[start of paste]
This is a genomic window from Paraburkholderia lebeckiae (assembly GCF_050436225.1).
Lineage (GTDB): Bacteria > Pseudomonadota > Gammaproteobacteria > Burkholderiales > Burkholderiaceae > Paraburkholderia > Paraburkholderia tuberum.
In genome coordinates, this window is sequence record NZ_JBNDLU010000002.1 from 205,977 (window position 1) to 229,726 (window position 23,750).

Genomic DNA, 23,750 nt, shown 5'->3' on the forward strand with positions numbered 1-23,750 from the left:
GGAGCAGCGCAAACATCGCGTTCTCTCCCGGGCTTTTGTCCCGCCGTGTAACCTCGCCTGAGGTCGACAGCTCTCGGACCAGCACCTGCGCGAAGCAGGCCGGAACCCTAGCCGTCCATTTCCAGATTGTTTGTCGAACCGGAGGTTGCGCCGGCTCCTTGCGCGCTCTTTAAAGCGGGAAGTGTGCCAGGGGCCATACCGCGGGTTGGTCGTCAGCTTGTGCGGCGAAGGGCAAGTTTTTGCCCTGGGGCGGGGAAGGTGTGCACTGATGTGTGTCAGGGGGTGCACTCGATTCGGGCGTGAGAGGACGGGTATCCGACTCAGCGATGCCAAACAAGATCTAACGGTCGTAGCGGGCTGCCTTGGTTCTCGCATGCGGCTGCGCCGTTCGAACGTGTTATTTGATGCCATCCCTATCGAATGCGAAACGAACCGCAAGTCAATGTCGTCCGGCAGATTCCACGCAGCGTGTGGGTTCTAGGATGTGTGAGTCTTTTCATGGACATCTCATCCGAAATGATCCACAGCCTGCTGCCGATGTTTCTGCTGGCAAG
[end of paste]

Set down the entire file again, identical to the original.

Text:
This is a genomic window from Paraburkholderia lebeckiae (assembly GCF_050436225.1).
Lineage (GTDB): Bacteria > Pseudomonadota > Gammaproteobacteria > Burkholderiales > Burkholderiaceae > Paraburkholderia > Paraburkholderia tuberum.
In genome coordinates, this window is sequence record NZ_JBNDLU010000002.1 from 205,977 (window position 1) to 229,726 (window position 23,750).

Genomic DNA, 23,750 nt, shown 5'->3' on the forward strand with positions numbered 1-23,750 from the left:
GGAGCAGCGCAAACATCGCGTTCTCTCCCGGGCTTTTGTCCCGCCGTGTAACCTCGCCTGAGGTCGACAGCTCTCGGACCAGCACCTGCGCGAAGCAGGCCGGAACCCTAGCCGTCCATTTCCAGATTGTTTGTCGAACCGGAGGTTGCGCCGGCTCCTTGCGCGCTCTTTAAAGCGGGAAGTGTGCCAGGGGCCATACCGCGGGTTGGTCGTCAGCTTGTGCGGCGAAGGGCAAGTTTTTGCCCTGGGGCGGGGAAGGTGTGCACTGATGTGTGTCAGGGGGTGCACTCGATTCGGGCGTGAGAGGACGGGTATCCGACTCAGCGATGCCAAACAAGATCTAACGGTCGTAGCGGGCTGCCTTGGTTCTCGCATGCGGCTGCGCCGTTCGAACGTGTTATTTGATGCCATCCCTATCGAATGCGAAACGAACCGCAAGTCAATGTCGTCCGGCAGATTCCACGCAGCGTGTGGGTTCTAGGATGTGTGAGTCTTTTCATGGACATCTCATCCGAAATGATCCACAGCCTGCTGCCGATGTTTCTGCTGGCAAG